PAUL: Also hoping for support for the minimum wage, which will be taken out of the Senate option of the stimulus bill. Of course, we already know that.
But Representative Pramila Jayapal, who's also the chair of the Congressional Progressive Caucus, said this about it. She said, we are going to have to figure out a way to get it through. If that means reforming the filibuster, then we should reform the filibuster.
What do you know about options that progressive Democrats are ruminating over to try -- to try to make this happen? Is a stand-alone bill in their sights?
BARRON-LOPEZ: A stand-alone bill is certainly something that House leadership has said that they want to pass whether or not a clean 15 minimum wage hike makes it through the COVID bill. But a lot of Democrats are -- have no illusions about the act of that to pass the Senate because there aren't 60 votes for a clean $15 wage hike.
So there is actually a bit of a split among progressives because progressives in the House have gone so far to say they want the administration to overrule the parliamentarian. The administration has outright just said, no, we are not going to do that, that they respect the rules of the Senate.
The next thing is that progressives in the house are also calling for abolishing the filibuster. There are a lot of progressives and Democrats in the Senate that also want to see that. But again, the administration has not said that they want it take that route.
So the option coming out right now is that Senator Bernie Sanders along with Ron Wyden and a majority leader Chuck Schumer are working on an amendment that they are hoping they can get into the COVID reconciliation bill, and what that would do is penalize bigger corporations who don't, like Walmart, like McDonald's, who don't pay their workers $15 an hour, and then it would provide some kind of tax credit incentives to smaller businesses.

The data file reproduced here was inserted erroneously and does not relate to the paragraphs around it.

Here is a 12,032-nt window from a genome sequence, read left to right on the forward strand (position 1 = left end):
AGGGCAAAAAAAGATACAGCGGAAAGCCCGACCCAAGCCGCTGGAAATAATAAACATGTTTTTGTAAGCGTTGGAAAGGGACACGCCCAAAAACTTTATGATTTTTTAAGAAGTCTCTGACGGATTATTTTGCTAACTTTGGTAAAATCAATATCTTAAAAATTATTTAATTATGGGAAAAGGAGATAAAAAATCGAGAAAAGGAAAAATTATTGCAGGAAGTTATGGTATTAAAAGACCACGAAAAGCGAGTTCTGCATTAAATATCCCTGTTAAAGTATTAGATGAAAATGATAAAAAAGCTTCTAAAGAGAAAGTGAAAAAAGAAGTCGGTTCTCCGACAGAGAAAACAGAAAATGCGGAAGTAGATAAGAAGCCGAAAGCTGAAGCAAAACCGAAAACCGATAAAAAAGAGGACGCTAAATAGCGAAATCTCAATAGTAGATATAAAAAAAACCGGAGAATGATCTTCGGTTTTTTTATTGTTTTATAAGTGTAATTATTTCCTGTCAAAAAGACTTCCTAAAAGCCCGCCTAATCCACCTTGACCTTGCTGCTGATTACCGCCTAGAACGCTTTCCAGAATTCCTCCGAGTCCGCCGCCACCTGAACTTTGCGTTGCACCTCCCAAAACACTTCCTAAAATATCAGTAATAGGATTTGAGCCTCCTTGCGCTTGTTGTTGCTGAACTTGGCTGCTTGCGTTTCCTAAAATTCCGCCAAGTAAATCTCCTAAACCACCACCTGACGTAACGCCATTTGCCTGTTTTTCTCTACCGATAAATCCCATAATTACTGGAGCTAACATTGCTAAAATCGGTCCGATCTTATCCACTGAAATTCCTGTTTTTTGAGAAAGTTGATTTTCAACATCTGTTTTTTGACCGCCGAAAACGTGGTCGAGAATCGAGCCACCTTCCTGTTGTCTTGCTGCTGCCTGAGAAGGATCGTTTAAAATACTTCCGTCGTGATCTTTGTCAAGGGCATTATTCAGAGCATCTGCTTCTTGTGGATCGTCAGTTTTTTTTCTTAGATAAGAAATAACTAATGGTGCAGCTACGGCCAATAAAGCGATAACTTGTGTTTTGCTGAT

So that's the workaround, and kind of contours that we know now, an amendment that they are trying to include in this current reconciliation.
PAUL: Before I let you go, I want to talk to you about what we learned this week about the Khashoggi killing, that it was approved by Mohammed bin Salman. Remember, Khashoggi was a U.S. citizen. He lived in Virginia. He was columnist for "The Washington Post."
The Treasury Secretary Janet Yellen said this: Those involved in the abhorrent killing of Jamal Khashoggi must be held accountable.
[07:35:00] The White House says President Biden is addressing this again tomorrow.
Listen to Fred Hiatt, he's editorial page director for "The Washington Post," what he said about this and why it's important.
(BEGIN VIDEO CLIP)
FRED HIATT, EDITORIAL PAGE EDITOR, WASHINGTON POST: And it matters not just because this was a terrible crime and there should be justice. But because dictators like MBS and like Xi Jinping in China, like Putin increasingly are reaching across their borders to do this kind of crime. They are going outside their own countries to harass, to kidnap and to assassinate people they perceive as enemies.